At age 12, Thomas Forrest Kelly became fascinated with the chapel organ at the Groton School, the Massachusetts boarding school he attended. Enthralled by its array of components — multiple keyboards, pedals, rows of red lights — he began taking lessons on the instrument.
“It looked just like an airplane cockpit,” he recalled. “What 12-year-old boy wouldn’t say, ‘I want to play that!” From there, it was a short step to becoming fascinated with early music.
Kelly, now the Morton B. Knafel Professor of Music, has come a long way since he first saw that organ. After receiving his doctorate from Harvard in 1973, he taught at Wellesley, Smith, and Amherst colleges before joining the faculty at Oberlin, where he directed the historical-performance program and was acting dean of the conservatory. Kelly returned to Harvard in 1994, and has since served as chair of the Department of Music and as a Harvard College Professor.
The Harvard Department of Music honored Kelly’s longtime contributions to the study of chant and performance practice with a conference Oct. 2-4 called “City, Chant, and the Topography of Early Music.” Based in Paine Hall, the conference brought together musicologists and scholars from around the world to explore ways in which space, urban life, landscape, and time have revolutionized plainchant (early ritual Christian chanting) and other musical forms.
The Department of Music traditionally honors faculty members by producing conferences that advance scholarship in their areas of specialization. In keeping with Kelly’s work, this symposium focused on the cultural, geographic, and political contexts surrounding early music.
The conference organizers — Associate Professor of Music Sean Gallagher, Adams University Professor Christoph Wolff, and Assistant Professor Michael Scott Cuthbert of Massachusetts Institute of Technology — have been planning the event since early last year.
“When it comes to chant studies, [Kelly] is one of the great figures of the world,” said Gallagher. “As we thought about his research, we recognized the importance of places. Benevento, Rome, Monte Cassino, Paris — these are places that he has connections with, either personal, professional, or both.”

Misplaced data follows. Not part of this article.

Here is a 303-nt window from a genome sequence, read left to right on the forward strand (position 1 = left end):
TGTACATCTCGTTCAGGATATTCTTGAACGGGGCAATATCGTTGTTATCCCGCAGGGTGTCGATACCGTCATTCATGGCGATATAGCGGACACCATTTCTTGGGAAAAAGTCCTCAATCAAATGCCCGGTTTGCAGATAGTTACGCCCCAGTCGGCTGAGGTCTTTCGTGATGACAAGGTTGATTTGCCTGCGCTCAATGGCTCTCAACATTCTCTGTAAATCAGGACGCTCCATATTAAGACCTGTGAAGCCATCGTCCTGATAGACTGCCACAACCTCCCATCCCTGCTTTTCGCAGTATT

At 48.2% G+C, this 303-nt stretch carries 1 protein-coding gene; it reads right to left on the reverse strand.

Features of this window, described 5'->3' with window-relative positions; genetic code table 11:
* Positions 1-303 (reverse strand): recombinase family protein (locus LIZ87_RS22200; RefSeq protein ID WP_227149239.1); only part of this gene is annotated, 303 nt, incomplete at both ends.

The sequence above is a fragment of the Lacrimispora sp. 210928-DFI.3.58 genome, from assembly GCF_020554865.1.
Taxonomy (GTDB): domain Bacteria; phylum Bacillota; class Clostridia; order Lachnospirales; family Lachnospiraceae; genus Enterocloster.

Some conference sessions, including “The Musical Traditions of Benevento” and “Chant on the Italian Peninsula,” revolved fittingly around locations central to Kelly’s scholarship. The organizers also wanted to celebrate his well-known interest in premiere performances.
“I’ve always been interested in old music not as old, but as new,” said Kelly.
A piece of music, he contends, is best understood as part of its own place and time. This approach is reflected in his popular undergraduate course “First Nights,” which examines five musical premieres as significant moments of cultural history. Kelly published his lecture material as a book in 2000, and has since written a sequel, “First Nights at the Opera.”
Kelly saw the conference as a welcome opportunity for the University to draw attention to its strong resources in medieval studies. He also praised the dedication and imagination of his colleagues. “It was absolutely wonderful … The things they chose to highlight are exactly the things that please me most,” he said.
In all, the conference attracted 130 registrants, including musicologists, historians, performers, students, and community members. An Oct. 3 concert at Adolphus Busch Hall featured two of Europe’s most important medieval music groups.
“The breathtakingly beautiful concert by the ensembles Dialogos and Sequentia brought to life some of the music that Tom Kelly uncovered for us,” said Matthias Röder, Harvard College Fellow and lecturer on music. “What better way could there be to celebrate a man who has devoted his life to learning, teaching, and performing?”